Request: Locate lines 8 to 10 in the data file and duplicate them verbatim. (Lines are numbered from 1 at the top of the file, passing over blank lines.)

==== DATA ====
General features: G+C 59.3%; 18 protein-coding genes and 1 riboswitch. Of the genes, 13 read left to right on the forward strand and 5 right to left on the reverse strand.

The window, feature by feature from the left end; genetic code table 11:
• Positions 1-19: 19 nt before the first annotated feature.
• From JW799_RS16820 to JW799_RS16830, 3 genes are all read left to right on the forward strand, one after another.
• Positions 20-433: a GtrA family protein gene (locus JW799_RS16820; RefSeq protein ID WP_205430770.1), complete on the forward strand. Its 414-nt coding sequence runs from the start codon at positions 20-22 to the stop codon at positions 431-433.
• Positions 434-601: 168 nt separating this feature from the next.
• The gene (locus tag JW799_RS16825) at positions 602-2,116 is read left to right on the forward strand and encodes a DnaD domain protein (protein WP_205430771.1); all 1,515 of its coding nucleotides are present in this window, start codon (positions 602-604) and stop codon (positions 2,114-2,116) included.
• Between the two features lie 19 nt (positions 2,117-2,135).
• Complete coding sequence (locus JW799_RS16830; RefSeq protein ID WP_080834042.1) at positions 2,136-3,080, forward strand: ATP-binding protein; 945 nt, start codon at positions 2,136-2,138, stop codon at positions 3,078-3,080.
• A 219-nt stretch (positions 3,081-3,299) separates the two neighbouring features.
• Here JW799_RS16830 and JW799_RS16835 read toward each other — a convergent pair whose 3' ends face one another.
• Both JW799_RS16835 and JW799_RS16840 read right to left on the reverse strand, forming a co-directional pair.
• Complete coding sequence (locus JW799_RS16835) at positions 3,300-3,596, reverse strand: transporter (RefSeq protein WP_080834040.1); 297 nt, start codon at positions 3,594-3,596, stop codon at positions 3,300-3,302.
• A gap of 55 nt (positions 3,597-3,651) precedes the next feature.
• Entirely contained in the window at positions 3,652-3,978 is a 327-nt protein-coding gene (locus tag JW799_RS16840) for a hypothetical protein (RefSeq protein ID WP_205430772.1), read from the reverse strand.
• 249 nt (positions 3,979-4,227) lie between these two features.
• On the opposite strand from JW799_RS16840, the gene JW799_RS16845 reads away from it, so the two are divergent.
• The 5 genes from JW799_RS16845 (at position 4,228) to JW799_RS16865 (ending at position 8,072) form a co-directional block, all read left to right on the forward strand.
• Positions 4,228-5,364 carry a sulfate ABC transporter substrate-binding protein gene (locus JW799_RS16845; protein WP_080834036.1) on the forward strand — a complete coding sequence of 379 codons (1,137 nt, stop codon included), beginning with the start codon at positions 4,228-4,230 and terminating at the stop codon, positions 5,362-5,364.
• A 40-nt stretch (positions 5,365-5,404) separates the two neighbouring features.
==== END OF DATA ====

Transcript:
• Between the two features lie 19 nt (positions 2,117-2,135).
• Complete coding sequence (locus JW799_RS16830; RefSeq protein ID WP_080834042.1) at positions 2,136-3,080, forward strand: ATP-binding protein; 945 nt, start codon at positions 2,136-2,138, stop codon at positions 3,078-3,080.
• A 219-nt stretch (positions 3,081-3,299) separates the two neighbouring features.